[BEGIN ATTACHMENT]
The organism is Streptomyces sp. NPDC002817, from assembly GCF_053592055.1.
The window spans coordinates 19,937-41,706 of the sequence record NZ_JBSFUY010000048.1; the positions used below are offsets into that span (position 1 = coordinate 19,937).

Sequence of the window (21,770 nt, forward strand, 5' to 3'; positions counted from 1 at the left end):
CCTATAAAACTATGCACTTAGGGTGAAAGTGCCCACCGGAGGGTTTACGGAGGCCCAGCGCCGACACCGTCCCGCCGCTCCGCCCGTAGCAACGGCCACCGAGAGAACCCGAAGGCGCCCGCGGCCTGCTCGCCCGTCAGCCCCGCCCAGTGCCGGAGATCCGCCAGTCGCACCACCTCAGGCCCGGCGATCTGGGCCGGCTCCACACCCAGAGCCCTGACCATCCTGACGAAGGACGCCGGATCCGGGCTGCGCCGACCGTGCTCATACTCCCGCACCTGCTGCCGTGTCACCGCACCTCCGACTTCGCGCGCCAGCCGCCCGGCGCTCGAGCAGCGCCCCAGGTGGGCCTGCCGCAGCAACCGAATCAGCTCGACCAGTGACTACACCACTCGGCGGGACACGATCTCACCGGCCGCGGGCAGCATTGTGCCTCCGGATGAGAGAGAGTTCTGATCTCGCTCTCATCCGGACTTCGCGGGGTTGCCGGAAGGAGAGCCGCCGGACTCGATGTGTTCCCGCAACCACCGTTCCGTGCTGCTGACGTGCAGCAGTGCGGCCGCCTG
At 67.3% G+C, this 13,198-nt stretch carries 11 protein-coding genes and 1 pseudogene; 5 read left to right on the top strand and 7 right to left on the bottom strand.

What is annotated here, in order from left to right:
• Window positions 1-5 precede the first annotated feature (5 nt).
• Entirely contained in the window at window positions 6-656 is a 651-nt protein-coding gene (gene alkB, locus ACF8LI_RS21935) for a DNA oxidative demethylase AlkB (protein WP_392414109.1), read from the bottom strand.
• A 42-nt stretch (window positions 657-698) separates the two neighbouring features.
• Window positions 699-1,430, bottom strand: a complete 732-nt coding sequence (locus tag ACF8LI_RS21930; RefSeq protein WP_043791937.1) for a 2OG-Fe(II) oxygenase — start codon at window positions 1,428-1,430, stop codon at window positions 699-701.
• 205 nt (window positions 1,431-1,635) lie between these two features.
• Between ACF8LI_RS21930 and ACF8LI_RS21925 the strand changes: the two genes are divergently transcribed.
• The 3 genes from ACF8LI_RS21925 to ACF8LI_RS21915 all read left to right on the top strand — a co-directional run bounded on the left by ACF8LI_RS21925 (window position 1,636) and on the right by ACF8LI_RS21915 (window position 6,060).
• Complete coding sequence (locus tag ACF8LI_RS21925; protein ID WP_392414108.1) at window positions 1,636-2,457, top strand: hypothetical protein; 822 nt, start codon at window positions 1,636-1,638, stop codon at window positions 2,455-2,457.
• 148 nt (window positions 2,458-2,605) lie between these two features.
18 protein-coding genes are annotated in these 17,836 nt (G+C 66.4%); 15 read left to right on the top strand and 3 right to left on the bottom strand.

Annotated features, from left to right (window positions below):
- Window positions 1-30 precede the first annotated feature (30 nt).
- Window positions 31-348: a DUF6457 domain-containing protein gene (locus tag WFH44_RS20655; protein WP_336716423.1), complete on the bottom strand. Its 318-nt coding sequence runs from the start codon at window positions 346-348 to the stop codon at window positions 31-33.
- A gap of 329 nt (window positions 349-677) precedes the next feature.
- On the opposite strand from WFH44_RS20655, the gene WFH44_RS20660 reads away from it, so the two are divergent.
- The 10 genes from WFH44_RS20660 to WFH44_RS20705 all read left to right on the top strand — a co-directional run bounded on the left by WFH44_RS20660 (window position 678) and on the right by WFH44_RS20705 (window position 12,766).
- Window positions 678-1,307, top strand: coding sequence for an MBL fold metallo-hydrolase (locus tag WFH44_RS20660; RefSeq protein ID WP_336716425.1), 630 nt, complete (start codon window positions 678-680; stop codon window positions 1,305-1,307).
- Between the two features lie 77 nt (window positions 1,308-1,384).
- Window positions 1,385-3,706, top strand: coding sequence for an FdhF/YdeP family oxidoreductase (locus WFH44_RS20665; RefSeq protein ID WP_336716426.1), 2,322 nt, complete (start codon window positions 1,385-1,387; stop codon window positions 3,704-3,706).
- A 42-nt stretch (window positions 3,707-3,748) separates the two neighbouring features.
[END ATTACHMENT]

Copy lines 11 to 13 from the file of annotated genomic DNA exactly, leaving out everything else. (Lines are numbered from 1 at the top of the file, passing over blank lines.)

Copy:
• 205 nt (window positions 1,431-1,635) lie between these two features.
• Between ACF8LI_RS21930 and ACF8LI_RS21925 the strand changes: the two genes are divergently transcribed.
• The 3 genes from ACF8LI_RS21925 to ACF8LI_RS21915 all read left to right on the top strand — a co-directional run bounded on the left by ACF8LI_RS21925 (window position 1,636) and on the right by ACF8LI_RS21915 (window position 6,060).